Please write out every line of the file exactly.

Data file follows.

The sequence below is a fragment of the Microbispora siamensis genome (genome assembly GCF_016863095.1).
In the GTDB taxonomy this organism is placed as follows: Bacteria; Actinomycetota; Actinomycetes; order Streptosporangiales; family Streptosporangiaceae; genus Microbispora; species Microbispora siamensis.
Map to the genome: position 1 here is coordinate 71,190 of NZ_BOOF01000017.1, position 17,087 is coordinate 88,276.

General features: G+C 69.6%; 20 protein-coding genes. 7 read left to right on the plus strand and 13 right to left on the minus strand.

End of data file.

The sequence below is a fragment of the Microbispora siamensis genome (genome assembly GCF_016863095.1).
In the GTDB taxonomy this organism is placed as follows: Bacteria; Actinomycetota; Actinomycetes; order Streptosporangiales; family Streptosporangiaceae; genus Microbispora; species Microbispora siamensis.
Map to the genome: position 1 here is coordinate 71,190 of NZ_BOOF01000017.1, position 17,087 is coordinate 88,276.

General features: G+C 69.6%; 20 protein-coding genes. 7 read left to right on the plus strand and 13 right to left on the minus strand.